I am certainly not trying to downplay the very real problems that a very small percentage of folks with pre-exising conditions self-medicating that can manifest into stubborn relationships that they have with illicit drugs, but rather I am merely saying that with our present policies, the cure is worse than the disease.  But given that we have limited resources to combat health issues, it would seem that we should be making the two government approved drugs, alcohol and tobacco, our major concern as their impacts dwarf all illicit drugs combined.  That is a very real fact, not just some conjured "facts" based on hard opinions.

    The discussion on drugs and drug policies is always overly emotionally charged, with the intellectual level uniformly low.  This is true regardless of whether the participants are medical practitioners (shrinks), addicts, students, cops (including prosecutors) or folks on a forum.  I have waited for decades for the discussion to get around to the real issues but it never has and looks like it never will.  That is because we have turned it all over to the police to resolve...and they are the wrong tool for the job.

    Looking at the health data comparing heroin and alcohol and the list of short and long term illnesses caused by each, it is really no contest.  Heroin effects far less than 1% of our population.  Fifty percent of the adults in America are current regular drinkers, 39% of the kids ages 12-17 have had at least one drink in their lifetimes and 63% of full time college students reportedly used alcohol in the past month.  According to the CDC, there are approximately 79,000 deaths attributable to excessive alcohol use each year in the United States. This makes excessive alcohol use the 3rd leading lifestyle-related cause of death for the nation. In the single year 2005, there were more than 1.6 million hospitalizations and more than 4 million emergency room visits for alcohol-related conditions.  And this doesn't even account for all of the deaths from auto accidents and alcohol related violent crime.  And tobacco kills 440,000 people a year!  So, why again should heroin use be a top concern?  We are gagging on the gnat and swallowing the camel.

  • I don't see any collars on those uniforms. They seem to hug the neckline like T-shirts. Did the jail get new jumpsuits? Fancy.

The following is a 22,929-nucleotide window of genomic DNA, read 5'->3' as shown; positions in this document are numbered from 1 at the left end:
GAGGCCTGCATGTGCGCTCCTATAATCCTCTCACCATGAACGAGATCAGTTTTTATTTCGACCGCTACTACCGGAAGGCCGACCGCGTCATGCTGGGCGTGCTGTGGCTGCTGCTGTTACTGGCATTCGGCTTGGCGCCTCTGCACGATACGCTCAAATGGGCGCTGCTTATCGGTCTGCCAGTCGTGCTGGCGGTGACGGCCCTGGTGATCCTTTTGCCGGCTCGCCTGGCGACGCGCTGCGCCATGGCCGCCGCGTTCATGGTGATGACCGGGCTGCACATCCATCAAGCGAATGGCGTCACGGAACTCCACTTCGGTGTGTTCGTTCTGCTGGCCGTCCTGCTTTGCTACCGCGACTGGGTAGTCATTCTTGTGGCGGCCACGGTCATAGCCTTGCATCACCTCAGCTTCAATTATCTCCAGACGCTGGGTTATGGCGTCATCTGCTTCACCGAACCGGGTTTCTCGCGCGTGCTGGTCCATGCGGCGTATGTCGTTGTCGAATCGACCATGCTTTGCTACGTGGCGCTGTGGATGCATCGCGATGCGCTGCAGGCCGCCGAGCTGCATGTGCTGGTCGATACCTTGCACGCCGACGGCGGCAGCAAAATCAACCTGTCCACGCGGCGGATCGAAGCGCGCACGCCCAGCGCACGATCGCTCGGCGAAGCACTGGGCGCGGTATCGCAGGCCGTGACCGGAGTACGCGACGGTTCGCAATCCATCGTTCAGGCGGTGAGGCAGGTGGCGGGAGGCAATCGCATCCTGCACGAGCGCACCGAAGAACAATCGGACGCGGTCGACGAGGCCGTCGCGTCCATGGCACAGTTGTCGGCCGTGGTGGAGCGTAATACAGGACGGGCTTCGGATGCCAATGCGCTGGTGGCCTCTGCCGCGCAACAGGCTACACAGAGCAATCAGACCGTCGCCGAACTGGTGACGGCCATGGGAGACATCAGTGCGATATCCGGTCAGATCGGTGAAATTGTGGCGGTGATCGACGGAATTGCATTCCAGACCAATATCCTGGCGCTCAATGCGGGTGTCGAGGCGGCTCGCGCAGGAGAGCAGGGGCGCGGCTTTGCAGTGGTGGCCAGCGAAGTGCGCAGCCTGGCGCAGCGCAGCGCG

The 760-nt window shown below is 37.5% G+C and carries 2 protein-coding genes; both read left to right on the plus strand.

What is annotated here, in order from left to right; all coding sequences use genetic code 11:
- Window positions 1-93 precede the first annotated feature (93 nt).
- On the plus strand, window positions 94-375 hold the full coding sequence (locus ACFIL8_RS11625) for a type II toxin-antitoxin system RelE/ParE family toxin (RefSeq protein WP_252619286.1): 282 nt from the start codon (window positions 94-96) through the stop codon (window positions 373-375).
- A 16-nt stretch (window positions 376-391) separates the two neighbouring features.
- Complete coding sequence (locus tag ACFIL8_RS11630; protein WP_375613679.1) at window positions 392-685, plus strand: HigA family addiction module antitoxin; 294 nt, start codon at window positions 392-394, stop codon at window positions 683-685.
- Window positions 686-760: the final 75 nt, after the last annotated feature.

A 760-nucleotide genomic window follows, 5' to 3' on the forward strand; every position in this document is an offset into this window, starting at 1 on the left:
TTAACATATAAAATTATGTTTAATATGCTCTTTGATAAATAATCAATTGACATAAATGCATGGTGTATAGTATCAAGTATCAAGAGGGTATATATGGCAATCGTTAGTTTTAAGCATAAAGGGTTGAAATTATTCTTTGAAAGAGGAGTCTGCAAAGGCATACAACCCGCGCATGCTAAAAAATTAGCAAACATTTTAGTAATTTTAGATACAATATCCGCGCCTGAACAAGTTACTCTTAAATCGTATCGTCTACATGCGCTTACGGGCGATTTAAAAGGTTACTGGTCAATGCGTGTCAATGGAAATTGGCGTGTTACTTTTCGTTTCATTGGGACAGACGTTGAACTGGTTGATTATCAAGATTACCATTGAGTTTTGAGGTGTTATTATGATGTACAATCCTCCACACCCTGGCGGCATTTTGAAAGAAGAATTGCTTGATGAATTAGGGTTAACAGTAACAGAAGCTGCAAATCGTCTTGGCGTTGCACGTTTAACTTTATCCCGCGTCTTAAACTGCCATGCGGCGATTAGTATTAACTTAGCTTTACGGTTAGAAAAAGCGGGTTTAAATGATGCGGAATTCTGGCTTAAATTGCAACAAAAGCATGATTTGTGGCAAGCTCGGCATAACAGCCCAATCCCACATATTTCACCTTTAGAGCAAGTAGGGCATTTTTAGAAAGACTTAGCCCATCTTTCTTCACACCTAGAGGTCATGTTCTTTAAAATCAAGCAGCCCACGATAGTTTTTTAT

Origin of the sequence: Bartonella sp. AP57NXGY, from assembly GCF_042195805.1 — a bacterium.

• grizley, March 27, 2014 8:12PM

    "i think our city and sheriffs dept are doing a great job on busting these drug dealing people i think they should get a minimum of 10 years no parole this might slow them down" 

    Well, who is gonna slow the Sheriff's Office down?  Matt Brown?

  • ummm sounds like someone needs to pad their re-election efforts. Wouldn't it be hilarious to find out that some contributions to his first campaign came from some of the very drug dealers he's busted..lmao

  • i think our city and sheriffs dept are doing a great job on busting these drug dealing people i think they should get a minimum of 10 years no parole this might slow them down 


  • Ya know, with all of the drug dealing that has been going on out of the Sheriff's Office in the recent past, it is hard to tell who the good guys are and who the bad guys are.  

  • yes beegee i have. I also haven't ever seen where the amount of drugs or money confiscated wasn't know at press time. Just the simple stuff. After what has been going on around here I would hope that that isn't the case. Lets hope these do not get off due to the investigative tactics that this office uses. I would hope that they did in fact investigate and make buys, not just go in after hearing about the traffic.

  • Ever hear of an ongoing investigation, Bodeen?

  • Melton said deputies found heroin, cash and scales, but said he couldn’t specify an "exact amount of money or drugs" AND WHY NOT?